ON Tuesday, the Ministry of Public Health (MoPH), Disability and Rehabilitation Services bid farewell to its long-serving member Hyacnth Massay, former Rehabilitation Officer of the Ptolemy Reid Rehabilitation Centre (PRRC).
Massay had joined the MoPH team during the early 1970s and began work at the PRRC, then known as the Polio Centre. She provided rehabilitative services to children who suffered residual paralysis following the 1960-1964 polio epidemic in Guyana.
During her time at the Ptolemy Reid Rehabilitation Centre (PRRC), she was responsible for administration of the facility, which had shifted its focus to providing rehab services for children with physical and developmental disabilities. She was tasked with the further expansion of rehabilitation, beyond physiotherapy, to include the disciplines of occupational therapy, speech therapy, audiology and drug rehabilitation.
Director of Disability and Rehabilitation Services Dr Ariane Mangar said during her 50-year tenure, Massay served Guyana in an exemplary manner, reflecting great credit upon herself and the MoPH.
“After an illustrious career in the Public Service, we are all proud of Massay’s distinguished service and many accomplishments; and we wish her success in her future endeavours.” Mangar noted.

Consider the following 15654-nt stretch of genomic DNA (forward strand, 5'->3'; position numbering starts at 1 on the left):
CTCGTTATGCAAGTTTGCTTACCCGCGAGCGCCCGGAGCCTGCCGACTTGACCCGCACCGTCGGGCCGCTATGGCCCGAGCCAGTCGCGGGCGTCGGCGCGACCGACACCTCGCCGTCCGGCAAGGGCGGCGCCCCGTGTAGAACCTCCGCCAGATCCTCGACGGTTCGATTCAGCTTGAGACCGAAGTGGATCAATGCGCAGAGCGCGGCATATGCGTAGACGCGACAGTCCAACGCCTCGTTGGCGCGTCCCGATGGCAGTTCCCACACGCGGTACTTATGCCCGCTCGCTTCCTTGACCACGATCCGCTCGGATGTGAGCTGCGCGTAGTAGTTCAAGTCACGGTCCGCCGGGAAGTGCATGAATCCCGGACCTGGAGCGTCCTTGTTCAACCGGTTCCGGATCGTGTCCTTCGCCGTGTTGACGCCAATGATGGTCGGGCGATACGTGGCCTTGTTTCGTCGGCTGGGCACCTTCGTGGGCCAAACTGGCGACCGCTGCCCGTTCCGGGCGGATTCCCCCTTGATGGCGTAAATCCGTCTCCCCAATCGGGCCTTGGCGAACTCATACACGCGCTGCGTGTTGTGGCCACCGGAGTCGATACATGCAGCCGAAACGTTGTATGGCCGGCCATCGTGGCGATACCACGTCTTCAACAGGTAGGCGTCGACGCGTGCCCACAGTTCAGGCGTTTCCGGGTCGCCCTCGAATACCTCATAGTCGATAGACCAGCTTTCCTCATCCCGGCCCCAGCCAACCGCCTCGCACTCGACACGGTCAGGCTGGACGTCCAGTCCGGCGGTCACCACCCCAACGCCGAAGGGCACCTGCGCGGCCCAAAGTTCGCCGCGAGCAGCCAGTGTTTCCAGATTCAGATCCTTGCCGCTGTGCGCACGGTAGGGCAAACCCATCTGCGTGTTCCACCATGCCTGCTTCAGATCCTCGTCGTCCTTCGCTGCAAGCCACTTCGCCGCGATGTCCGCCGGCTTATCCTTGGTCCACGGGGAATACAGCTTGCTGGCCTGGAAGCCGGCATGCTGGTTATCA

Massay was born and grew up in South Cummingsburg, Georgetown. She attended Bedford Methodist and Wedgewood Junior Primary Schools. Having been awarded a government county scholarship, she attended The Bishops’ High School in 1956. While there, she developed a passion for athletics and sports in general. It was this, together with her interest in helping people, which guided her choice of career in physiotherapy.
After leaving Bishops’ in 1963, Massay spent one year teaching English Language and Literature at Central High School. Her desire to join the physiotherapy profession was achieved when her application for the position of physiotherapist trainee at the Georgetown Public Hospital was successful. In 1965, Massay was granted a Government of Guyana scholarship, and went to Birmingham, England, where she qualified as a Physiotherapist in 1968. On her return to Guyana she continued work at the Georgetown Public Hospital Corporation (GPHC).